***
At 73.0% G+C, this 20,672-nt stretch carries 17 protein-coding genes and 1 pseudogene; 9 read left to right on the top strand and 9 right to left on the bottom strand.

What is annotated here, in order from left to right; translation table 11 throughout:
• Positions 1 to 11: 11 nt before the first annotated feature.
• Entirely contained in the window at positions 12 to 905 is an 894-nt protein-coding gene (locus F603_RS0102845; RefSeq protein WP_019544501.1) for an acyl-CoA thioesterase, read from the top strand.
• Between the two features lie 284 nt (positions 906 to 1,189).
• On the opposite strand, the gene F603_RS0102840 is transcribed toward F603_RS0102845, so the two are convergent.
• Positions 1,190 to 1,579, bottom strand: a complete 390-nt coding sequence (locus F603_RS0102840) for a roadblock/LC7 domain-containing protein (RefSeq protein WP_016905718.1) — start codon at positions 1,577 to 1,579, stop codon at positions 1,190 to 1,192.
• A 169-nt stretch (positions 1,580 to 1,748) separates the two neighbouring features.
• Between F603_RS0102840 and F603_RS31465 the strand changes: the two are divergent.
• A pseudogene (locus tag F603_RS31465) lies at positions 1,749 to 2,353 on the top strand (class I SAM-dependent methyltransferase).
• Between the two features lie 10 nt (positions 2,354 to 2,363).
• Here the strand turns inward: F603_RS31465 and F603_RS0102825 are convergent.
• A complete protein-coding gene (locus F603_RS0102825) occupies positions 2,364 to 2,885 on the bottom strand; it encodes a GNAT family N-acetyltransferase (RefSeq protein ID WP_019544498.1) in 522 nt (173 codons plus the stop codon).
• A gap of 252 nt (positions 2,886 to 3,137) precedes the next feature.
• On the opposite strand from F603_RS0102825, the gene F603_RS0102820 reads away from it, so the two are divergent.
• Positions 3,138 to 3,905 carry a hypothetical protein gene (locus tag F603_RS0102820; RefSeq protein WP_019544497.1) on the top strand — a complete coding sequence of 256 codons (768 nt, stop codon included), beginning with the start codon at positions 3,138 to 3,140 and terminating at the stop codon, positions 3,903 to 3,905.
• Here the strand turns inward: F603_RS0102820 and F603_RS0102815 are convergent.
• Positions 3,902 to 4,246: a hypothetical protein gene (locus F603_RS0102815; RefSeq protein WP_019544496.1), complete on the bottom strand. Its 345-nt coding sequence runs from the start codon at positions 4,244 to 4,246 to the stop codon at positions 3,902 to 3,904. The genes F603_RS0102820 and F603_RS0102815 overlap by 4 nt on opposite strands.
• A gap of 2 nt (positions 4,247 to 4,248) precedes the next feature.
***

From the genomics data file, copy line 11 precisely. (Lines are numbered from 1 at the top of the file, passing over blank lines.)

• Between the two features lie 10 nt (positions 2,354 to 2,363).